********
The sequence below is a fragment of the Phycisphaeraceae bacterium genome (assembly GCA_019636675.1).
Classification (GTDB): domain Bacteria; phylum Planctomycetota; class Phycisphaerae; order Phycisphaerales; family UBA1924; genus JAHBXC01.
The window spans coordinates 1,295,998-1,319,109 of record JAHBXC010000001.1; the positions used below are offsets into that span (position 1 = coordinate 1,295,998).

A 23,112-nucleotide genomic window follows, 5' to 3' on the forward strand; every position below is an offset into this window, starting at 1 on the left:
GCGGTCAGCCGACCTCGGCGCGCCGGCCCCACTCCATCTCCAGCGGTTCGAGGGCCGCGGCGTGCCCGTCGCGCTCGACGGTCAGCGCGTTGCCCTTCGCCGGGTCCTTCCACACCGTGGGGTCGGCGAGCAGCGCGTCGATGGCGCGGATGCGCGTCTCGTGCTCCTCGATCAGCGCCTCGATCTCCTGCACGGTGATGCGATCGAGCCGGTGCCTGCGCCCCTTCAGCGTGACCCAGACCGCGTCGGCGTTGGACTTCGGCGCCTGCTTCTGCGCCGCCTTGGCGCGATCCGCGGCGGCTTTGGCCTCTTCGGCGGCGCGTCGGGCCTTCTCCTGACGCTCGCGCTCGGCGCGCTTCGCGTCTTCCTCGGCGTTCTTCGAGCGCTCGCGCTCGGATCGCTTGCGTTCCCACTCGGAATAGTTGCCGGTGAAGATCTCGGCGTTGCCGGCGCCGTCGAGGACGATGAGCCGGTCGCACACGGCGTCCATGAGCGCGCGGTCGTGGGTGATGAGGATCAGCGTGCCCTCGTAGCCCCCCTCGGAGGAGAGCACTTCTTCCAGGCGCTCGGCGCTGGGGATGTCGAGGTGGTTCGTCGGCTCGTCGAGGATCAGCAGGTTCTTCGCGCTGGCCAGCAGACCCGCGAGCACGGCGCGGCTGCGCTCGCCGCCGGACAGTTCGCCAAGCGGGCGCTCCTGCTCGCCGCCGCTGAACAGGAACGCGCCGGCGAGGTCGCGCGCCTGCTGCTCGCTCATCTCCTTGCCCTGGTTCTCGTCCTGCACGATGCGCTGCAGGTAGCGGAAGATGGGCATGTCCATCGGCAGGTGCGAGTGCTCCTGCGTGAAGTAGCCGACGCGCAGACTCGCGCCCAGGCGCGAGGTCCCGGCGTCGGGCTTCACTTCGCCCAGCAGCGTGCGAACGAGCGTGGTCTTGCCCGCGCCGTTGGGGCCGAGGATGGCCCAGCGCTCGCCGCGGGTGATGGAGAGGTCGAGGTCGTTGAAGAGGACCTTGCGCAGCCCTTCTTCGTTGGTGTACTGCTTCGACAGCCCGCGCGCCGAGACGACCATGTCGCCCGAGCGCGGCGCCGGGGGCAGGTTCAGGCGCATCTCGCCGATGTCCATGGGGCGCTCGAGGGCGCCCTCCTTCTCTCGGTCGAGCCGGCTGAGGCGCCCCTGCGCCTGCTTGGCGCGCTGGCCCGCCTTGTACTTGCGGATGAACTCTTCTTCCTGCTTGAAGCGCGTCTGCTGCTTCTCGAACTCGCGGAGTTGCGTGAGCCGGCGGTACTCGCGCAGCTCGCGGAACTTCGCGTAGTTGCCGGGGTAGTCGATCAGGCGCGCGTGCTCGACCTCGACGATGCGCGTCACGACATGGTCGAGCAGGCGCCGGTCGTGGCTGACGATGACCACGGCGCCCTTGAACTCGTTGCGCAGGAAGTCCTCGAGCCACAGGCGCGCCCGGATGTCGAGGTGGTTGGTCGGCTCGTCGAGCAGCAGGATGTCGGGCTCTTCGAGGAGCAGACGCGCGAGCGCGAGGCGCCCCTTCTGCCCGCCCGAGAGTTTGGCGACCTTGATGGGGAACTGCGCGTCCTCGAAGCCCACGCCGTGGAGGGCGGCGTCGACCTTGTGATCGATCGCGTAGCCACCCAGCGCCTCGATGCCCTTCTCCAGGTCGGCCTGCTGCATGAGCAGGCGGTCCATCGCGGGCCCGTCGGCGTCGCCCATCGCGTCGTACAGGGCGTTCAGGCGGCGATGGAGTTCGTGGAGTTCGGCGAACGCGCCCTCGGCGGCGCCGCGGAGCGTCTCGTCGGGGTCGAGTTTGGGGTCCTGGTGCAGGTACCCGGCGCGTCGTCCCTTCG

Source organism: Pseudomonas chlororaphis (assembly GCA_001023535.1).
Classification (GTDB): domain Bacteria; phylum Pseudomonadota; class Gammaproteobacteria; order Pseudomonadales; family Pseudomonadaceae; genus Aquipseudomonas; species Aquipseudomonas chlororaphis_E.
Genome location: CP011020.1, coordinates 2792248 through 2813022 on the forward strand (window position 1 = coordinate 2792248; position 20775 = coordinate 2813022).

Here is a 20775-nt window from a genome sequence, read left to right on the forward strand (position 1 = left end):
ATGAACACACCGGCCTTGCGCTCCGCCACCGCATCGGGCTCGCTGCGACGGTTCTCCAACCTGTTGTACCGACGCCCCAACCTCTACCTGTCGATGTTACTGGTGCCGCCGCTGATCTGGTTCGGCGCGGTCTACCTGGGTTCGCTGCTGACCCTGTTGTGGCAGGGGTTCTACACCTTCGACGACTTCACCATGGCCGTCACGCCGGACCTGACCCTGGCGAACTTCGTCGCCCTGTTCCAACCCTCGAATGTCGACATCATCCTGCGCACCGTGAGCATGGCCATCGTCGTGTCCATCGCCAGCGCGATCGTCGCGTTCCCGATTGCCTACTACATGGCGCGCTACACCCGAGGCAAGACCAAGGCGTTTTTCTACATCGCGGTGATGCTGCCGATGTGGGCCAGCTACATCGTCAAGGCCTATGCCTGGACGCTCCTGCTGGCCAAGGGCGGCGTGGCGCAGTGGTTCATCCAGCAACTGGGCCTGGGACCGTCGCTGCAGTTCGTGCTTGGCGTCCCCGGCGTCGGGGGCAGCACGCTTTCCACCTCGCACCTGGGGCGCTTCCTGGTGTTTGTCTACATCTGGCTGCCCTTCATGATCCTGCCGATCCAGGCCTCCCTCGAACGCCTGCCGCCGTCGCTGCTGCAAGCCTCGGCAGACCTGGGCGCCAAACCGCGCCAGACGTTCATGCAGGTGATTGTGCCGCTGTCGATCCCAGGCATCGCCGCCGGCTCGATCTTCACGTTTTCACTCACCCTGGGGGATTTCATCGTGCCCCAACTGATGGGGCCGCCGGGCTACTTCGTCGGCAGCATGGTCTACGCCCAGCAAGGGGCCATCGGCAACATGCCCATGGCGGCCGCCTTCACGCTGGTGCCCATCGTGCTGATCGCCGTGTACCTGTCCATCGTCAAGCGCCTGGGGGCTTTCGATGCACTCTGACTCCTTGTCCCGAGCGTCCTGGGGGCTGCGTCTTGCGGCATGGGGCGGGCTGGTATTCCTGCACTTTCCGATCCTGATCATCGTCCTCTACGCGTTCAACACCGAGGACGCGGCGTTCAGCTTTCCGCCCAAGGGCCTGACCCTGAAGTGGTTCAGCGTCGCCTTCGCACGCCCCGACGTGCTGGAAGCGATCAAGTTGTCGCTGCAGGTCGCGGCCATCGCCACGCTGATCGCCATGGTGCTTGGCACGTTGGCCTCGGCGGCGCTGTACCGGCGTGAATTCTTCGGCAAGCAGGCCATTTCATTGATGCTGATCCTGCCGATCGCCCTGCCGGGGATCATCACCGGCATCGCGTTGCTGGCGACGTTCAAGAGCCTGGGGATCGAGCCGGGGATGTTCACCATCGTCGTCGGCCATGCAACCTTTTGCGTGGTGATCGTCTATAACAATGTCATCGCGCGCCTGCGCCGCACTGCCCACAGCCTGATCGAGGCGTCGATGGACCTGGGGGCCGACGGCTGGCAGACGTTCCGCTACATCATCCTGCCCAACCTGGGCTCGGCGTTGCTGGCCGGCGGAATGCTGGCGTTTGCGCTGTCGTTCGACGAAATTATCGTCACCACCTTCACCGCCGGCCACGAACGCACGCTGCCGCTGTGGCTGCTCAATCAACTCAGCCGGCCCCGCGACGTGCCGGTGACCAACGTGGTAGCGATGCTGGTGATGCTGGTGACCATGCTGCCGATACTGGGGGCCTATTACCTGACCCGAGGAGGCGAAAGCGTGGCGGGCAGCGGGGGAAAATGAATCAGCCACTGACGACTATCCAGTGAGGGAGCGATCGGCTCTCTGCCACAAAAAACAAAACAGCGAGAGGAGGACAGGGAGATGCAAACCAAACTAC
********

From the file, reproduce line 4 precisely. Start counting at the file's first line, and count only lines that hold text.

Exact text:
A 23,112-nucleotide genomic window follows, 5' to 3' on the forward strand; every position below is an offset into this window, starting at 1 on the left: